Playwright Yussef El Guindi is mad as hell and he’s not going to take it anymore. After all, as one of the characters in his new play, “Our Enemies: Lively Scenes of Love and Combat, ” remarks early on, “Who isn’t pissed off these days?” In El Guindi’s engaging and robustly performed satirical race drama for Silk Road Theatre Project, the three central characters, all immigrants navigating the tricky waters of Western assimilation, all three consumed with issues of race and representation via the media machine (they are writers) and all three feeling the pressure to—culturally speaking—stand for something, are more noteworthy for celebrating Arab-American angst and anger than for being the conduits by which a non-Arab-American audience member may understand it. And that, unfortunately, renders a lot of “Our Enemies’” political anger insular and ineffectual, even though as relationship drama—a tricky love triangle develops between the two men and the woman they share—the piece remains entertaining throughout, thanks largely to committed performances across the board. I was, however, disappointed that the white characters were filtered through such an exaggerated and stereotypical playwriting lens—the swishy homosexual/patronizing book publisher; the pretentious Tina Brown-like literary queen bee; the condescending and culturally ignorant Larry King-like talk-show host. I’m guessing this is a deliberate choice, and one that confirms El Guindi’s newfound flirtation with satire. But, compared to his other characters, and especially when played alongside some of his most poignantly and earnestly written dramatic scenes to date, the results can be jarring and the playwright doesn’t seem to have found a unifying tone. At least El Guindi hasn’t lost his trademark cheekiness—one character describes himself as “the new Arab Zorro fighting back with birthday cake and lip stick” (trust me—it’s a hilarious quip that will make sense in performance). And while his dialogue still dazzles, a leaner script would have accomplished the same, especially when its entertaining garrulity seems to hammer away at the same old questions of race and identity without gleaning much insight. Following this author’s previous and increasingly ambitious output, from “Ten Acrobats’” humor as therapy to “Back of the Throat’s” fear as catharsis, “Our Enemies” is not as satisfying, trying too hard to say too much, nor does it offer as much dramatic payoff via an ending that smacks of contrivance. Nevertheless, it’s topical, accessible yet still exotic, and like all of his plays, a gift for strong actors. (Fabrizio O. Almeida)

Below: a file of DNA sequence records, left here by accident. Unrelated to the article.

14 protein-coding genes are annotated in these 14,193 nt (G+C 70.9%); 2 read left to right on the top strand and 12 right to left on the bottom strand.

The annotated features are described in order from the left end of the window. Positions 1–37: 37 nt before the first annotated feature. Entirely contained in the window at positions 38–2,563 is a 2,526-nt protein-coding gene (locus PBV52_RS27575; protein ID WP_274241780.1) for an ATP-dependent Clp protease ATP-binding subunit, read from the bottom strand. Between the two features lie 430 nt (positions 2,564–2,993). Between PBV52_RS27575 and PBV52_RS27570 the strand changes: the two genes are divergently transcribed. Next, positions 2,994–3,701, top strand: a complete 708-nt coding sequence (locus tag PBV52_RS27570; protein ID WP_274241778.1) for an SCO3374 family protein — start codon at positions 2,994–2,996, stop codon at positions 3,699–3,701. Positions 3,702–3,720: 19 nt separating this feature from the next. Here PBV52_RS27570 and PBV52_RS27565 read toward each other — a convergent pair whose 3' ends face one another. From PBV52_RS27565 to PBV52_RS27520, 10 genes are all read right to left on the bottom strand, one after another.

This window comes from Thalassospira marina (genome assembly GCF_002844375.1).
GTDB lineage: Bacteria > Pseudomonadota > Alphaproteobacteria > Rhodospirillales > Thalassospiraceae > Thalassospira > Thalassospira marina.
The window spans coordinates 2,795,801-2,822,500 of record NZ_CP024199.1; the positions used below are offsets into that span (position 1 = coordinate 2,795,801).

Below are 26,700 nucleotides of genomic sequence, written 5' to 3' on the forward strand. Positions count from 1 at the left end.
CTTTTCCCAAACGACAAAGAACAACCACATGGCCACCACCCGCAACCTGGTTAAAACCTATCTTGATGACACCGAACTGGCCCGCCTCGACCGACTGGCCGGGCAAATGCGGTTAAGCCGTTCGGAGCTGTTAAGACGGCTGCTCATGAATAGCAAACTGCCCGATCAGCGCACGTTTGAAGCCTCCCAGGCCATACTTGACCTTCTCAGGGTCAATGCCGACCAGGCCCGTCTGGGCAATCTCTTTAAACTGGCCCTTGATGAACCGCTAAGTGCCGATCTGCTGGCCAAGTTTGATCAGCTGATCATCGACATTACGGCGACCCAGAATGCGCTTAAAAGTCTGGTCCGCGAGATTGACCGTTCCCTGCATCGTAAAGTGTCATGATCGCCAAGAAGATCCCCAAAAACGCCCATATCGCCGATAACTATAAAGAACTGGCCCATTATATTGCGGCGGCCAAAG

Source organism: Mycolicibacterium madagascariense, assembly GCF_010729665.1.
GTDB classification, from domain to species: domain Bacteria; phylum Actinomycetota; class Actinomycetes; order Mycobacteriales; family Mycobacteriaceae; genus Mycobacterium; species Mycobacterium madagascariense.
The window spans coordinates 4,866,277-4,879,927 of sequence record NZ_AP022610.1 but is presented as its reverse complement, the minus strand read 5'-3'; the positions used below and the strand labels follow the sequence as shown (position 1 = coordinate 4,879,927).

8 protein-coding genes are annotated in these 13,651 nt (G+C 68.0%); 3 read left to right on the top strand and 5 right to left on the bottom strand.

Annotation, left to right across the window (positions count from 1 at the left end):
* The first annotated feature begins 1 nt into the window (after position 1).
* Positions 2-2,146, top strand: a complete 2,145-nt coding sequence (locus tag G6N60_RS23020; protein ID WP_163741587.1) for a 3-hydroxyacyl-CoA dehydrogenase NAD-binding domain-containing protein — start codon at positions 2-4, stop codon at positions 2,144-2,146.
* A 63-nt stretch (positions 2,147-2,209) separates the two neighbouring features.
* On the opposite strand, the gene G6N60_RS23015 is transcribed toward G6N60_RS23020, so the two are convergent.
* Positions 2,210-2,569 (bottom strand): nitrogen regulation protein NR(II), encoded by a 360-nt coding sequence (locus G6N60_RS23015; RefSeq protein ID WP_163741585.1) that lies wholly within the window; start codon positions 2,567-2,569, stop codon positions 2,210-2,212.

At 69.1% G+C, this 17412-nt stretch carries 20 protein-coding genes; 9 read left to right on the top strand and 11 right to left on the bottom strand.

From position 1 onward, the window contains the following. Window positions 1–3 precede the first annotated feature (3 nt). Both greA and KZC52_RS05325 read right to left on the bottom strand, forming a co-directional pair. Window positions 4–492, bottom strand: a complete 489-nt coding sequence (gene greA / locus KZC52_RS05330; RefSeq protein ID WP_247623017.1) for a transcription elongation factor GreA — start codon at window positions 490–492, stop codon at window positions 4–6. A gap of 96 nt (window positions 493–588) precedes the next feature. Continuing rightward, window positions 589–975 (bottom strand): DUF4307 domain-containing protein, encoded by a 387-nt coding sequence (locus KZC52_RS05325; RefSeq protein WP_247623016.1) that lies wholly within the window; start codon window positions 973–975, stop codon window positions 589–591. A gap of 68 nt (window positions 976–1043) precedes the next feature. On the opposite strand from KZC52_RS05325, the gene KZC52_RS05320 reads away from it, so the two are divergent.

At the Chicago Temple, 77 W. Washington, (888)745-5849. This production is now closed.